Last week, I got an email from Cascades Boutique generously asking if they could send me a 100% FSC-certified recycled cardboard Christmas tree. Of course they hoped I would review it on my blog. Well, I’m not really a Christmas tree kind of person. My feelings towards the holiday haven’t changed that much since my post last year about learning how to love Christmas and my other post about holiday buying. Still, I love the idea of a recycled cardboard Christmas tree, which makes irrelevant the eternal question of which tree is greener — a live tree or an artificial one made from plastic.
So I’ve asked Cascades to send a recycled Christmas tree to one of you. (12/14/2010 Update: Winner announced below.)
There are several style, sizes, and colors/patterns to choose from. Classico (41″ tall), Moderno (52″ tall), or Piccolo (24″ tall). Plain green, plain white (which is great for kids to color themselves), or brown with green and white decorations (as shown in the photo above.) The following video shows how a plain white tree can be transformed into a work of art. (The children all dressed like little white angels are a bit much for my taste. But what they do with the tree looks really cool. Great idea for the classroom?)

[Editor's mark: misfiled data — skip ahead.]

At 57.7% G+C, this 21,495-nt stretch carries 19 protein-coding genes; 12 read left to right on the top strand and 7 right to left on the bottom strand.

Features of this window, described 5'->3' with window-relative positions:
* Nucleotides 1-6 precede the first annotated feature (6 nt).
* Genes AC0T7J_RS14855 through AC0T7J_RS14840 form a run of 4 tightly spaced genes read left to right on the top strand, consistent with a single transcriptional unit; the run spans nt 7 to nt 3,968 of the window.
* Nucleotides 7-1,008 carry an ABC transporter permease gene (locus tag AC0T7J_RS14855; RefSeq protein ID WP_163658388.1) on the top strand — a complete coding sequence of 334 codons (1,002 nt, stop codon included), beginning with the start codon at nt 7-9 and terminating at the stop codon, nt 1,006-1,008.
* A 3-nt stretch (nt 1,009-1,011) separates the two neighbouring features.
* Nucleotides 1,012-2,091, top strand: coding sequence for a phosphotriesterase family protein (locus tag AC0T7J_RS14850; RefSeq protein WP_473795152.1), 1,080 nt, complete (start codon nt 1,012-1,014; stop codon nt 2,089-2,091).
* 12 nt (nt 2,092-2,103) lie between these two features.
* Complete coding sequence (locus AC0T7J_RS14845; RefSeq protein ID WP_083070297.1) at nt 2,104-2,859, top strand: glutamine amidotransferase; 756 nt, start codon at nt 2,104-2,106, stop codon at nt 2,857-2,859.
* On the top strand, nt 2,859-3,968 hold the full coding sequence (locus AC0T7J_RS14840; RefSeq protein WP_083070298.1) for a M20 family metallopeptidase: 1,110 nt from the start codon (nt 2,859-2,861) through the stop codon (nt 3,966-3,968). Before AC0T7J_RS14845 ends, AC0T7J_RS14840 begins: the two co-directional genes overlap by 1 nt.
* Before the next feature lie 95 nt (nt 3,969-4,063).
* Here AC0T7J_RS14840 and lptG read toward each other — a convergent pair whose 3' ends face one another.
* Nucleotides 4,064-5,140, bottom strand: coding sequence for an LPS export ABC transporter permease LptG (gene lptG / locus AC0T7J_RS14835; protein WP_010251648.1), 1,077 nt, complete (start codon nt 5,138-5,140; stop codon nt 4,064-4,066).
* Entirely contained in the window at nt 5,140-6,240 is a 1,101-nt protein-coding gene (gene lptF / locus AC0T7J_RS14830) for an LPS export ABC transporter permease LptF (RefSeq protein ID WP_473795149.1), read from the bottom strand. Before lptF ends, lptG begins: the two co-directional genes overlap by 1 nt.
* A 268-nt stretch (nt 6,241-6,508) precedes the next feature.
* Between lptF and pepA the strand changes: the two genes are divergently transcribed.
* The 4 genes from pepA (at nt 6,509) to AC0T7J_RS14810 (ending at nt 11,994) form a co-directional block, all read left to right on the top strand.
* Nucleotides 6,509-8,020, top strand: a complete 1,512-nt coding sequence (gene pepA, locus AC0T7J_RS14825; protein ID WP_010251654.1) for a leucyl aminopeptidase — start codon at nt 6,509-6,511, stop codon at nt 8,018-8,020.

Video Link: http://www.youtube.com/watch?v=zFvuh_LMBuk
Enter the Give Away
12/14/2010 Update: The winner of the Cascades recycled Christmas tree is Andria. Congratulations!
Don’t Lose Your Head
Cascades is a company that makes all sorts of products besides recycled Christmas trees. On the green end of the spectrum, they produce recycled toilet paper and other recycled paper products. Greenpeace Canada has included Cascades in its 2010 Shopper’s Guide to Ancient Forest Friendly Tissue Products. But on the less eco-friendly end of Cascades’s product line are things like polystyrene foam food containers and trays. Ironic, isn’t it? I mention these other products because I think it’s important to both support the green efforts of big companies and also voice our concerns about products that are damaging to the environment. And because I want to stress to bloggers and consumers the importance of doing some research before accepting a company’s product pitch at face value.
All that said, I think the recycled Christmas trees rock. Hurry up and enter the contest before I change my mind and decide to keep the tree for myself.